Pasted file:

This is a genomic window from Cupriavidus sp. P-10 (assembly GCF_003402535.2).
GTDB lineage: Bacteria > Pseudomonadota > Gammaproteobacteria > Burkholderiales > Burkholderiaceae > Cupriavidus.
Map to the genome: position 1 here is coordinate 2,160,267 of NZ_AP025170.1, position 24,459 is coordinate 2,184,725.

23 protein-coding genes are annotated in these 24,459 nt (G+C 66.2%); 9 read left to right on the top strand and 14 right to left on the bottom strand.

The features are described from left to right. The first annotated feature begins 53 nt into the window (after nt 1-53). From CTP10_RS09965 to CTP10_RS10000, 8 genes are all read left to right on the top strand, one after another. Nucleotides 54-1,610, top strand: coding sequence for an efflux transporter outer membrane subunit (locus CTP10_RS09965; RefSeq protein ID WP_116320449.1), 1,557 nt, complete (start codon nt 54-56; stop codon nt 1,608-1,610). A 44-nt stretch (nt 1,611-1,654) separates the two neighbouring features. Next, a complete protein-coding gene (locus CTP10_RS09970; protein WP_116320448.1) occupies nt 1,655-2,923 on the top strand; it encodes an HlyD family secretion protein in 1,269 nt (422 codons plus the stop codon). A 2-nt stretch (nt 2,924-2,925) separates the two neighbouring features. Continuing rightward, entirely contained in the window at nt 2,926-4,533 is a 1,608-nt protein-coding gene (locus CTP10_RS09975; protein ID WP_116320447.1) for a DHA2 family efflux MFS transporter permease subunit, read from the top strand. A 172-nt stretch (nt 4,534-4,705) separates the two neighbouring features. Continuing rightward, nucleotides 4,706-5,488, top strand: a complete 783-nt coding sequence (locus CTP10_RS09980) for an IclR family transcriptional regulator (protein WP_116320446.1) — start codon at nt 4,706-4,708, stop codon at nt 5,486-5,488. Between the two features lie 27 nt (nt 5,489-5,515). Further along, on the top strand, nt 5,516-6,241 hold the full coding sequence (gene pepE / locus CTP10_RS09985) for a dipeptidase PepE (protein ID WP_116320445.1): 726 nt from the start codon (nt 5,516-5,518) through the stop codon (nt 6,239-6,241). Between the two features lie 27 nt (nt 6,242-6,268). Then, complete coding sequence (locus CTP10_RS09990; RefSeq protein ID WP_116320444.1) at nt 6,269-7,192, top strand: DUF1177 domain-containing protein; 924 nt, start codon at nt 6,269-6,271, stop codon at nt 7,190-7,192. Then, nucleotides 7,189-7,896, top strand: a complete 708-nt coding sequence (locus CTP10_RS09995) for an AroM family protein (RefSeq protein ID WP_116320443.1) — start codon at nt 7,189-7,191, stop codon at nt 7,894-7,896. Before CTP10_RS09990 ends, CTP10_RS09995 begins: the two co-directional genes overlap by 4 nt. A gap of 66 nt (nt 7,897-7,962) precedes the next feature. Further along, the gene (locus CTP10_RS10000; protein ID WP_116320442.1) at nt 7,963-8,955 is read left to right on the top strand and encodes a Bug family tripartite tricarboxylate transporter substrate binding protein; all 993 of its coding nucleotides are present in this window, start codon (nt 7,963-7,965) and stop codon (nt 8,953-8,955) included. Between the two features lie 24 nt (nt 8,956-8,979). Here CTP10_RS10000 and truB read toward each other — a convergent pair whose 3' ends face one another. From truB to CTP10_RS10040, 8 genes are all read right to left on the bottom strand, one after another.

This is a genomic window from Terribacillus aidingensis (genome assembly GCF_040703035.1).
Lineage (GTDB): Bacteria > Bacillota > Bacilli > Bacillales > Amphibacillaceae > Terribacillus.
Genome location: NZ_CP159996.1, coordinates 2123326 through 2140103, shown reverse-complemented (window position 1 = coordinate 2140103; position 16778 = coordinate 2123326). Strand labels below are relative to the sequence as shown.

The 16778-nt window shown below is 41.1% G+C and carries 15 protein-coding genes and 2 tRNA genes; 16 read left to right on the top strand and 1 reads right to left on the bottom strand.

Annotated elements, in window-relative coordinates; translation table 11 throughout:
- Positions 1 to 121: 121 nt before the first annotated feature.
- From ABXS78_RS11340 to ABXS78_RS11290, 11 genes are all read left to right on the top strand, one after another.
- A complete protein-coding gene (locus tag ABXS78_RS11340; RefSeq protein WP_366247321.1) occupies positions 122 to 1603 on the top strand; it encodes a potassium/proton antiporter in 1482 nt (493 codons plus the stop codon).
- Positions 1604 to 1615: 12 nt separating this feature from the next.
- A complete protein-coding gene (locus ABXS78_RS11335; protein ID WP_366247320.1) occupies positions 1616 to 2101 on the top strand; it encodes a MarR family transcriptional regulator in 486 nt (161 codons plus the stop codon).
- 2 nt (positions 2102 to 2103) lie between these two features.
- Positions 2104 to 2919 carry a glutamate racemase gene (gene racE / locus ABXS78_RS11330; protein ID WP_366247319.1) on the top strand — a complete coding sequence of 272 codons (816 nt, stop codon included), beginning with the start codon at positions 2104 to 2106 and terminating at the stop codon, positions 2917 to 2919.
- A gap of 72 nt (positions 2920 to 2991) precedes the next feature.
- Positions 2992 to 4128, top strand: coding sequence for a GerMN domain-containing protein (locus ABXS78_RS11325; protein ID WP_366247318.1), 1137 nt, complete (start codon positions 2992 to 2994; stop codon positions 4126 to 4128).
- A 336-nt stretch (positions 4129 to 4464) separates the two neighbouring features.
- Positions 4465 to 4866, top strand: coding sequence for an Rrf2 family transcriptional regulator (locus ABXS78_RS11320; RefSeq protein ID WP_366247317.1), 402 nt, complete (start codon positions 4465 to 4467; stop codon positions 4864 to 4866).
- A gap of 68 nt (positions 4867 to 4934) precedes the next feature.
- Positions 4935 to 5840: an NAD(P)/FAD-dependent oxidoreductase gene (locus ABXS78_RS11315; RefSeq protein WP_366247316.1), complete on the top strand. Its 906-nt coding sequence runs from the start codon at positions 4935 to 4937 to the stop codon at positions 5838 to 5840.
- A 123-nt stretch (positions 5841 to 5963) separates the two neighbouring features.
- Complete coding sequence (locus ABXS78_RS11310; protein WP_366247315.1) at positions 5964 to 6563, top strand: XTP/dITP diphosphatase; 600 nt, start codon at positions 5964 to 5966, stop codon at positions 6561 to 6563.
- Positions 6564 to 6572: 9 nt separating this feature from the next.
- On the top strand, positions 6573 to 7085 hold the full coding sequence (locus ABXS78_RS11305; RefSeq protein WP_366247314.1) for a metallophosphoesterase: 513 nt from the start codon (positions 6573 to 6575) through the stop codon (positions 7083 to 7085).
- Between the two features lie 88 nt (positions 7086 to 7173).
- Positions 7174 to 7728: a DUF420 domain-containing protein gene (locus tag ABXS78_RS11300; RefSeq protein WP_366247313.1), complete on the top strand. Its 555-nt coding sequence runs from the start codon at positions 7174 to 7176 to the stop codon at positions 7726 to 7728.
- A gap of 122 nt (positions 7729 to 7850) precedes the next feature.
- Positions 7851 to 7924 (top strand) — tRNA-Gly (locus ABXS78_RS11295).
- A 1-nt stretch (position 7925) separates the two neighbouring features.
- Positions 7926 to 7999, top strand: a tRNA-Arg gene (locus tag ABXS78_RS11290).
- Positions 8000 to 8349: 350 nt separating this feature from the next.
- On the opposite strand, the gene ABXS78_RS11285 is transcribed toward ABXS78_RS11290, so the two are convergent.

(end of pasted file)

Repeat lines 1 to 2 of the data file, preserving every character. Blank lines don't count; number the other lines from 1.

This is a genomic window from Cupriavidus sp. P-10 (assembly GCF_003402535.2).
GTDB lineage: Bacteria > Pseudomonadota > Gammaproteobacteria > Burkholderiales > Burkholderiaceae > Cupriavidus.